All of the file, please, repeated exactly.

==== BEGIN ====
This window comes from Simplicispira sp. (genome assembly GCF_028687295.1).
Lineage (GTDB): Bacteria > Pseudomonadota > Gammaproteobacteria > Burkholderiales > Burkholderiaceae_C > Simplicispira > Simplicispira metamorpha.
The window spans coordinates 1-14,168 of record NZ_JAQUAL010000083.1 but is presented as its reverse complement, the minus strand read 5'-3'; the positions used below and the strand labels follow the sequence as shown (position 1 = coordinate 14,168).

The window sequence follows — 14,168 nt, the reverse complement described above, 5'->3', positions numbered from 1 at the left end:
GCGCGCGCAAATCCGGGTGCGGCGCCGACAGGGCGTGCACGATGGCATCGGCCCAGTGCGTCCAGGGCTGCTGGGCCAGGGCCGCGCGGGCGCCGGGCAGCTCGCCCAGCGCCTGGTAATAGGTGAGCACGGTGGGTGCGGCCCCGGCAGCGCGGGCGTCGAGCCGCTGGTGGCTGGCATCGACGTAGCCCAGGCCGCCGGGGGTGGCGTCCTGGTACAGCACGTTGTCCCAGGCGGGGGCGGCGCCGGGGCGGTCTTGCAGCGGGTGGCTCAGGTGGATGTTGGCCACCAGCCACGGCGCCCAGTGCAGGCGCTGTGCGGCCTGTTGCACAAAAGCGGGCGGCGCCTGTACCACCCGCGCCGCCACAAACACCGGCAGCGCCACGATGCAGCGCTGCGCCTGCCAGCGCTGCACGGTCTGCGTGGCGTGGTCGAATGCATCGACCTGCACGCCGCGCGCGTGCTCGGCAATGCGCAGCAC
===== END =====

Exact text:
This window comes from Simplicispira sp. (genome assembly GCF_028687295.1).
Lineage (GTDB): Bacteria > Pseudomonadota > Gammaproteobacteria > Burkholderiales > Burkholderiaceae_C > Simplicispira > Simplicispira metamorpha.
The window spans coordinates 1-14,168 of record NZ_JAQUAL010000083.1 but is presented as its reverse complement, the minus strand read 5'-3'; the positions used below and the strand labels follow the sequence as shown (position 1 = coordinate 14,168).

The window sequence follows — 14,168 nt, the reverse complement described above, 5'->3', positions numbered from 1 at the left end:
GCGCGCGCAAATCCGGGTGCGGCGCCGACAGGGCGTGCACGATGGCATCGGCCCAGTGCGTCCAGGGCTGCTGGGCCAGGGCCGCGCGGGCGCCGGGCAGCTCGCCCAGCGCCTGGTAATAGGTGAGCACGGTGGGTGCGGCCCCGGCAGCGCGGGCGTCGAGCCGCTGGTGGCTGGCATCGACGTAGCCCAGGCCGCCGGGGGTGGCGTCCTGGTACAGCACGTTGTCCCAGGCGGGGGCGGCGCCGGGGCGGTCTTGCAGCGGGTGGCTCAGGTGGATGTTGGCCACCAGCCACGGCGCCCAGTGCAGGCGCTGTGCGGCCTGTTGCACAAAAGCGGGCGGCGCCTGTACCACCCGCGCCGCCACAAACACCGGCAGCGCCACGATGCAGCGCTGCGCCTGCCAGCGCTGCACGGTCTGCGTGGCGTGGTCGAATGCATCGACCTGCACGCCGCGCGCGTGCTCGGCAATGCGCAGCAC